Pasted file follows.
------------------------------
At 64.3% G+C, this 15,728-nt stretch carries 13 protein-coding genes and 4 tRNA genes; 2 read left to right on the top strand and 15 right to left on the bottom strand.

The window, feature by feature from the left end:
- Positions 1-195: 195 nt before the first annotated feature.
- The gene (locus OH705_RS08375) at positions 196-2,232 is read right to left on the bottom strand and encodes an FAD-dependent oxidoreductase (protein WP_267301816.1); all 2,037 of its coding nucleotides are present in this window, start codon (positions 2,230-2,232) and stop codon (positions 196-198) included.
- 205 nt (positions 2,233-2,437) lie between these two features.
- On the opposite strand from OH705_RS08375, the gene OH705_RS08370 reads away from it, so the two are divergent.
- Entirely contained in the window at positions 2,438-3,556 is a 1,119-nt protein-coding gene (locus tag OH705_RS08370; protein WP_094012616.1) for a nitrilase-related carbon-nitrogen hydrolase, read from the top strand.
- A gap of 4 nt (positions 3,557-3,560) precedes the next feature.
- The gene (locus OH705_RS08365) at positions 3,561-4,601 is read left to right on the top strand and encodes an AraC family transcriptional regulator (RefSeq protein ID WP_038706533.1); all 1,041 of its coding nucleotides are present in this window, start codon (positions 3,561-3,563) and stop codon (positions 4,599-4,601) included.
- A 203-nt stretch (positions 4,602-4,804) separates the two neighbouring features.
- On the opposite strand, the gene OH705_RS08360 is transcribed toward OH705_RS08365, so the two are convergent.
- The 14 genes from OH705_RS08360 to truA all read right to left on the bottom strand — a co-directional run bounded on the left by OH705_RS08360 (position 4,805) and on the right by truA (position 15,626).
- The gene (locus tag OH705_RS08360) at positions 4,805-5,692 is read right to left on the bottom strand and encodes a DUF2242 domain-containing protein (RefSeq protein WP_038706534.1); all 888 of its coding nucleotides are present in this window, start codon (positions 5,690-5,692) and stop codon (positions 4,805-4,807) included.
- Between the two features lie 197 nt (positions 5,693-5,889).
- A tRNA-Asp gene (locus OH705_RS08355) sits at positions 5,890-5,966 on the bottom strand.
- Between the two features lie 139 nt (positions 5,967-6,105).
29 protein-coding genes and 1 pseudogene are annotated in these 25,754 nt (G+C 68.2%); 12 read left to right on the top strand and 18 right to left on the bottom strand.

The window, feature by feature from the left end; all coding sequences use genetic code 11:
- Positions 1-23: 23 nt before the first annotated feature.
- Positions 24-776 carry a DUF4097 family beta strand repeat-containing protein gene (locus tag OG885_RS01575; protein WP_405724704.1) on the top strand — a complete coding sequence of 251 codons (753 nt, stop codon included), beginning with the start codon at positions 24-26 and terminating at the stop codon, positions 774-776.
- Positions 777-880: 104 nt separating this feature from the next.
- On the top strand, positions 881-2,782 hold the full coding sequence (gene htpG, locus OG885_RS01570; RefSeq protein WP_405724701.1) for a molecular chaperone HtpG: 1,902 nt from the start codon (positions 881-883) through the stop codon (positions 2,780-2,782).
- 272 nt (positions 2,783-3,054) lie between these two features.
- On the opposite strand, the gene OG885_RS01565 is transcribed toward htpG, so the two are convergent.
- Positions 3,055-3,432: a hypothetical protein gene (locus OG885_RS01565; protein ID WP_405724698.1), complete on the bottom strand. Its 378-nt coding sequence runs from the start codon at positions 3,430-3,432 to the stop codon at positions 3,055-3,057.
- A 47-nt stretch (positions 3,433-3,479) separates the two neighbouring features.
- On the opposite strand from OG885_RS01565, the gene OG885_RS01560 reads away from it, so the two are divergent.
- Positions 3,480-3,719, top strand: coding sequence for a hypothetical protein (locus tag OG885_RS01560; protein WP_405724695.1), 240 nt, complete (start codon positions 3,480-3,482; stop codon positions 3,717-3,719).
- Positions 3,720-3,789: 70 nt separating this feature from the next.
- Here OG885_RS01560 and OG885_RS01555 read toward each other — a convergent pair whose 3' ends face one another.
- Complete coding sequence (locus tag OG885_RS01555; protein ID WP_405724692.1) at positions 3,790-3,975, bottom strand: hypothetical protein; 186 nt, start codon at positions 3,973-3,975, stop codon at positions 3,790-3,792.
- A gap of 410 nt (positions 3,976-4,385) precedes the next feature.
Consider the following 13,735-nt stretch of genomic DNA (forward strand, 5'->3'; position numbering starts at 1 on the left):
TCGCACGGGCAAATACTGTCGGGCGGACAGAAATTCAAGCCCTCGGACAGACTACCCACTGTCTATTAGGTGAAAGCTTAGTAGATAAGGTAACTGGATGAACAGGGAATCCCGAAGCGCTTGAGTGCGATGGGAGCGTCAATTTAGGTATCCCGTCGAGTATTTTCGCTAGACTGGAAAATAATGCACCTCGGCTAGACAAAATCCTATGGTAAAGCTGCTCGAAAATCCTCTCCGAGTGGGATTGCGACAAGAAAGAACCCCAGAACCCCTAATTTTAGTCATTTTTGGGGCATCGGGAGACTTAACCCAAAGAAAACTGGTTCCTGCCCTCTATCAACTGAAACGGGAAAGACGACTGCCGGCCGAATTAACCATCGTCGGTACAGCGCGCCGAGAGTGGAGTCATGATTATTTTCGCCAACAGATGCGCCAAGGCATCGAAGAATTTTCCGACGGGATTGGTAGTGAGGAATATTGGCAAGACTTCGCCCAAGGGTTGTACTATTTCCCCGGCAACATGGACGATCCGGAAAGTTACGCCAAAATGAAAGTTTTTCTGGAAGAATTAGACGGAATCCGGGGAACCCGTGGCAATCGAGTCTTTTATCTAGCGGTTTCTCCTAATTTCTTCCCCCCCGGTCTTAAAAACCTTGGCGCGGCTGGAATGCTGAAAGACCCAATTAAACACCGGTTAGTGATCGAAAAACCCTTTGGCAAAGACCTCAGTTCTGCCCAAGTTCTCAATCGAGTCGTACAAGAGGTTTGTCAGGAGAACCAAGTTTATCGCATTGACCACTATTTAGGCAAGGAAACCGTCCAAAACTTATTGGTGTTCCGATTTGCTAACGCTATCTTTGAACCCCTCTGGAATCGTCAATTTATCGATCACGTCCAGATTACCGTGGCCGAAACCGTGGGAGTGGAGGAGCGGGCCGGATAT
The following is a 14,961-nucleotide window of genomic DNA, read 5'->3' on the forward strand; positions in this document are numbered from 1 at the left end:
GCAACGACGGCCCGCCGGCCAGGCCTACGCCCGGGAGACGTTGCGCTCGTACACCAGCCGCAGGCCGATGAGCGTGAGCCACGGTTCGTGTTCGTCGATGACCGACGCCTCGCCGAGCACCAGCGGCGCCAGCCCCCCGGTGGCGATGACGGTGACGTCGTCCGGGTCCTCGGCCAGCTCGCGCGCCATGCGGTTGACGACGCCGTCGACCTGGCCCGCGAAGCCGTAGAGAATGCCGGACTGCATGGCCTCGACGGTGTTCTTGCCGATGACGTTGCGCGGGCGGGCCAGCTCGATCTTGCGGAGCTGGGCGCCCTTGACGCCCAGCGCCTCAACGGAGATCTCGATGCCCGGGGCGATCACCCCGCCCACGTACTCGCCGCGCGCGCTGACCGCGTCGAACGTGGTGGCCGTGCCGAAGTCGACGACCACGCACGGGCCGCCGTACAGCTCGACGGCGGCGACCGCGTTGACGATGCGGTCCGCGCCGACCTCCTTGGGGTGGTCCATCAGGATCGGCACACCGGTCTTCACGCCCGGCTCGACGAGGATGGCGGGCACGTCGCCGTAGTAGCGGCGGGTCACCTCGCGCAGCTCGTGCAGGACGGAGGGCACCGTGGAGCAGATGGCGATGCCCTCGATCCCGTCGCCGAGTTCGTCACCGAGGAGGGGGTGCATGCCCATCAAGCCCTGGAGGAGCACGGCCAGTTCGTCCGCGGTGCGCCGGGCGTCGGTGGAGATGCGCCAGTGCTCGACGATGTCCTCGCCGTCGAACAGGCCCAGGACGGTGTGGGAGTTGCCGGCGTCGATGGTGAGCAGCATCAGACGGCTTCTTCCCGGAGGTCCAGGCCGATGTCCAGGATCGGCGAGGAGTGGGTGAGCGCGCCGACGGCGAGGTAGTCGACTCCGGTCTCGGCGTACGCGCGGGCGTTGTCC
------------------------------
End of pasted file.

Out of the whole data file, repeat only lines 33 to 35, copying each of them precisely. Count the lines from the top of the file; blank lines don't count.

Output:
Consider the following 13,735-nt stretch of genomic DNA (forward strand, 5'->3'; position numbering starts at 1 on the left):
TCGCACGGGCAAATACTGTCGGGCGGACAGAAATTCAAGCCCTCGGACAGACTACCCACTGTCTATTAGGTGAAAGCTTAGTAGATAAGGTAACTGGATGAACAGGGAATCCCGAAGCGCTTGAGTGCGATGGGAGCGTCAATTTAGGTATCCCGTCGAGTATTTTCGCTAGACTGGAAAATAATGCACCTCGGCTAGACAAAATCCTATGGTAAAGCTGCTCGAAAATCCTCTCCGAGTGGGATTGCGACAAGAAAGAACCCCAGAACCCCTAATTTTAGTCATTTTTGGGGCATCGGGAGACTTAACCCAAAGAAAACTGGTTCCTGCCCTCTATCAACTGAAACGGGAAAGACGACTGCCGGCCGAATTAACCATCGTCGGTACAGCGCGCCGAGAGTGGAGTCATGATTATTTTCGCCAACAGATGCGCCAAGGCATCGAAGAATTTTCCGACGGGATTGGTAGTGAGGAATATTGGCAAGACTTCGCCCAAGGGTTGTACTATTTCCCCGGCAACATGGACGATCCGGAAAGTTACGCCAAAATGAAAGTTTTTCTGGAAGAATTAGACGGAATCCGGGGAACCCGTGGCAATCGAGTCTTTTATCTAGCGGTTTCTCCTAATTTCTTCCCCCCCGGTCTTAAAAACCTTGGCGCGGCTGGAATGCTGAAAGACCCAATTAAACACCGGTTAGTGATCGAAAAACCCTTTGGCAAAGACCTCAGTTCTGCCCAAGTTCTCAATCGAGTCGTACAAGAGGTTTGTCAGGAGAACCAAGTTTATCGCATTGACCACTATTTAGGCAAGGAAACCGTCCAAAACTTATTGGTGTTCCGATTTGCTAACGCTATCTTTGAACCCCTCTGGAATCGTCAATTTATCGATCACGTCCAGATTACCGTGGCCGAAACCGTGGGAGTGGAGGAGCGGGCCGGATAT
The following is a 14,961-nucleotide window of genomic DNA, read 5'->3' on the forward strand; positions in this document are numbered from 1 at the left end: